Macromedia Flash MX
The newest version of Macromedia Flash brings with it a new naming scheme that will be shared across the full line of forthcoming Macromedia products. It's a bit silly, especially considering that Macromedia representatives admitted to me that the "MX" doesn't really stand for anything. But you can't blame them for jumping on the bandwagon already occupied by Mac OS X, Windows XP, Generation X and the like. Pure marketing, and only slightly better than all of the "2000" and "millennium" references we had to put up with a few years ago. In spite of my chiding, Flash MX does deliver when it comes to important changes and new features. Where version 5 was a step in establishing the complex programming/interactivity aspects of the application, MX adds plenty that will make both visual designers and programmers very happy.
The most radical change here is the new interface. I have always had major gripes about Macromedia's interfaces. To me, previous Macromedia Flash interfaces were clunky and a hassle to manage. But Macromedia Flash MX is a giant stride toward great usability and efficiency. While it will take some adjustment time, it is worth it. Whether it was pressure from Adobe (remember the lawsuits over tabbed panels?) or something else, the old tabbed panels system is gone and replaced with something much better. Panels can still be docked or undocked and compacted, but they work more like the system used in Procreate's Painter. As a result, the new Macromedia Flash workspace is free of the maddening clutter of older versions. Also, several panels have been done away with completely. The Fill, Stroke, Character, Text, Paragraph, Instance, Sound, Effects and Frame panels have been axed in favor of the Property Inspector. The Property Inspector is context-sensitive, meaning no more headaches searching for the right panel to work with. If you are familiar with the Property Inspector in Dreamweaver, this is basically the same kind of tool.
The Timeline/Project window has undergone some work as well. Like the new panels, the timeline area can be compacted to maximize the view of the work area, and embedded controls have been streamlined. Layers can now be grouped into layer folders, which vastly improve efficiency when working with large and complex projects. Even better, layer folders can be nested within other layer folders. Hopefully, Macromedia will continue to explore more possibilities with Layers beyond organizational control, guides and masking. I'd love to see layer transparency and blending mode controls like in Illustrator and Photoshop.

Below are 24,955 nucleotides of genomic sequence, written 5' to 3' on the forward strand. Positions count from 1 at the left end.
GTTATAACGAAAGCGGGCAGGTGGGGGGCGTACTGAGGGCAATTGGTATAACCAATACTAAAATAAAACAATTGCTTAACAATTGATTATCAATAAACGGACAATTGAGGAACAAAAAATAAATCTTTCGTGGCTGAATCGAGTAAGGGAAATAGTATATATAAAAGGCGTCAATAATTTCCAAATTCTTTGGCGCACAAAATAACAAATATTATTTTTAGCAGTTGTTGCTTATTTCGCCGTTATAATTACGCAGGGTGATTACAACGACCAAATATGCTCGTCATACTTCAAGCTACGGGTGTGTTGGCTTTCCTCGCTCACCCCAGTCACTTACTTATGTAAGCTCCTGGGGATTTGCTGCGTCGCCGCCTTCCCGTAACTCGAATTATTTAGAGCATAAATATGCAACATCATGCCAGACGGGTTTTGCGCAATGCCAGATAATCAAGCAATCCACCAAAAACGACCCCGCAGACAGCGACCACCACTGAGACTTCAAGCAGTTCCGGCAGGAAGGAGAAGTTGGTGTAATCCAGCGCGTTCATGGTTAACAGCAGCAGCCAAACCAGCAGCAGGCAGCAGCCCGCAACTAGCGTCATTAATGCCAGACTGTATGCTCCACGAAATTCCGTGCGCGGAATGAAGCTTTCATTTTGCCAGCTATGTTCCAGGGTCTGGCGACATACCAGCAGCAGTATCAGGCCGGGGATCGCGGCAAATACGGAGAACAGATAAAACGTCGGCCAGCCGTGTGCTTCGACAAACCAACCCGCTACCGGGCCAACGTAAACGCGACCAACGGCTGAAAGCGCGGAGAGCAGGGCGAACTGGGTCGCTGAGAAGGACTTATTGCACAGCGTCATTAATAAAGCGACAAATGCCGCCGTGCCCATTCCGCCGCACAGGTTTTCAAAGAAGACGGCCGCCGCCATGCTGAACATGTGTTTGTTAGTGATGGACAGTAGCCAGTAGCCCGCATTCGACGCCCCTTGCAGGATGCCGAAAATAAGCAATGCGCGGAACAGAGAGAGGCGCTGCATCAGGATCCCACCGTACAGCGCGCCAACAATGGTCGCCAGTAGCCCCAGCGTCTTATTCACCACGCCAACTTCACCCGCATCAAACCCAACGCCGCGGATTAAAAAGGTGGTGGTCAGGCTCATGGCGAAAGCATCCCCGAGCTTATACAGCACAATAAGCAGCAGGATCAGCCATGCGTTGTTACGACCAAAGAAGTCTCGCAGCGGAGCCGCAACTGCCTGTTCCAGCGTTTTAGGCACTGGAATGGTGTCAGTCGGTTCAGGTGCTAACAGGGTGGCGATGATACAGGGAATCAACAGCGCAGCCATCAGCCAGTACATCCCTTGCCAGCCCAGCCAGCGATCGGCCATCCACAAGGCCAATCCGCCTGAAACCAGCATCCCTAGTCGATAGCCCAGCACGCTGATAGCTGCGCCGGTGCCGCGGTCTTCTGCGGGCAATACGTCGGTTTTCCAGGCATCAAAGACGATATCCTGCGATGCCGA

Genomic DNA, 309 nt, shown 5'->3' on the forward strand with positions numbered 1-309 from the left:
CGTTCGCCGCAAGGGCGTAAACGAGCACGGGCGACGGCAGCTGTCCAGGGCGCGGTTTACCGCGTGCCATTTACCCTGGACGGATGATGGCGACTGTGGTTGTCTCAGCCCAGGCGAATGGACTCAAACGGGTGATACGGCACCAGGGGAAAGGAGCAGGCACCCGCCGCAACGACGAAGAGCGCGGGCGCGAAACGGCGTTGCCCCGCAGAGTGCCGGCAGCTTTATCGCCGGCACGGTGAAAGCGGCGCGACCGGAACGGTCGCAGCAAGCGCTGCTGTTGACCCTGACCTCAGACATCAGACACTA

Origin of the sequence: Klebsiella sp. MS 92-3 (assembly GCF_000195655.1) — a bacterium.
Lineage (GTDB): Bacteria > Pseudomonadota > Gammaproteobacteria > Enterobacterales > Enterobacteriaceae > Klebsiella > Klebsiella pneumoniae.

Two new tools grace the tool bar. The Free Transform tool works like Photoshop's tool of the same name, but is actually much more powerful. In default mode, the tool allows the user to quickly rotate or resize the selected object. Four options pop up in the lower part of the toolbar, allowing for more precise control. "Rotate and Skew" is self-explanatory. Using the "Scale" option, dragging on the corner points will scale the object at a fixed proportion, while dragging on midpoints will stretch or shrink the object only in that direction. The "Distort" option enables the user to drag the corner points freely, beyond the simple rectangular shape. Finally, "Envelope" is the best part of the new tool, turning the control points into Bezier handles for more in-depth distortions. The Fill Transform tool is a bit tricky at first, especially if you're prone (like me) to skip the user manual at first. This tool allows you to alter the fill of your selected object. Now, it won't do anything to a solid fill color, but then what would be the point of that? Gradient fills can be distorted and rotated, and the center point can be moved. Bitmaps prove to be much more interesting. Scaling the fill down will tile the image inside the object area, and this can be rotated, shifted and skewed as well. This is great considering the poor fill control of previous versions, and will definitely foster more image creation within Macromedia Flash itself.
Thankfully, Macromedia has changed color management to be much more intuitive and flexible than in past versions. The new color mixer panel adds a new hue/saturation picker and brightness slider, along with an integrated gradient designer. As you choose your colors, a hex indicator corresponds with the value of your choice. Also, an alpha slider on this panel lets you set transparency for a solid or gradient object without having to turn it into a symbol first. Keep in mind, though, that trying to layer several transparent objects in the same layer will not work. Also, coloring or changing the alpha value of a bitmap still requires the object to be a symbol first. If you have ever had the problem of your images slightly shifting or not displaying correctly in your Flash movies, then you'll be very happy about the new Snap to Pixel option. With this option selected, objects and positioning snap to the nearest pixel, so you won't have to deal with unpredictable results of versions past.
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